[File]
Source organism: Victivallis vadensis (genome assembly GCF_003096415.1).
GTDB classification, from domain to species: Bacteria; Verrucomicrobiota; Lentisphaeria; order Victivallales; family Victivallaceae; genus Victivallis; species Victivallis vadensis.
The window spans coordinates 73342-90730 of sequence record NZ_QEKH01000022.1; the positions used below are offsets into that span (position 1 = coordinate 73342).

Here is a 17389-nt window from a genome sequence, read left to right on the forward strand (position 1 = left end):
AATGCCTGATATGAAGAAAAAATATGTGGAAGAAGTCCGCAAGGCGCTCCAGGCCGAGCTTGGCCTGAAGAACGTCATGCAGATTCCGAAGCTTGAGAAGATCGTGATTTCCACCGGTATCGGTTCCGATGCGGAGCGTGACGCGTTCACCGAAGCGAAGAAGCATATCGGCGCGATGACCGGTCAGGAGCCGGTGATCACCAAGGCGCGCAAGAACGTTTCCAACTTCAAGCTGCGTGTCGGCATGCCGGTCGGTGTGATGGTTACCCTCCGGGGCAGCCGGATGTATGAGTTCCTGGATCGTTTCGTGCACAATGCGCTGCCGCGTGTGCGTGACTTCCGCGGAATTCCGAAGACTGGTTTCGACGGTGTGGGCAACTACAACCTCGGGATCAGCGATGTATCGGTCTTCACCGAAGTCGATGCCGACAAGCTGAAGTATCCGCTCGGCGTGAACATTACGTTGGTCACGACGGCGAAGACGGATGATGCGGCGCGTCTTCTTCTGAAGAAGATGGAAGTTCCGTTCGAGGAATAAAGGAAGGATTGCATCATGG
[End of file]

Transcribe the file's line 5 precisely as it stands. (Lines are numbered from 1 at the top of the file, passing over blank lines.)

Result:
AATGCCTGATATGAAGAAAAAATATGTGGAAGAAGTCCGCAAGGCGCTCCAGGCCGAGCTTGGCCTGAAGAACGTCATGCAGATTCCGAAGCTTGAGAAGATCGTGATTTCCACCGGTATCGGTTCCGATGCGGAGCGTGACGCGTTCACCGAAGCGAAGAAGCATATCGGCGCGATGACCGGTCAGGAGCCGGTGATCACCAAGGCGCGCAAGAACGTTTCCAACTTCAAGCTGCGTGTCGGCATGCCGGTCGGTGTGATGGTTACCCTCCGGGGCAGCCGGATGTATGAGTTCCTGGATCGTTTCGTGCACAATGCGCTGCCGCGTGTGCGTGACTTCCGCGGAATTCCGAAGACTGGTTTCGACGGTGTGGGCAACTACAACCTCGGGATCAGCGATGTATCGGTCTTCACCGAAGTCGATGCCGACAAGCTGAAGTATCCGCTCGGCGTGAACATTACGTTGGTCACGACGGCGAAGACGGATGATGCGGCGCGTCTTCTTCTGAAGAAGATGGAAGTTCCGTTCGAGGAATAAAGGAAGGATTGCATCATGG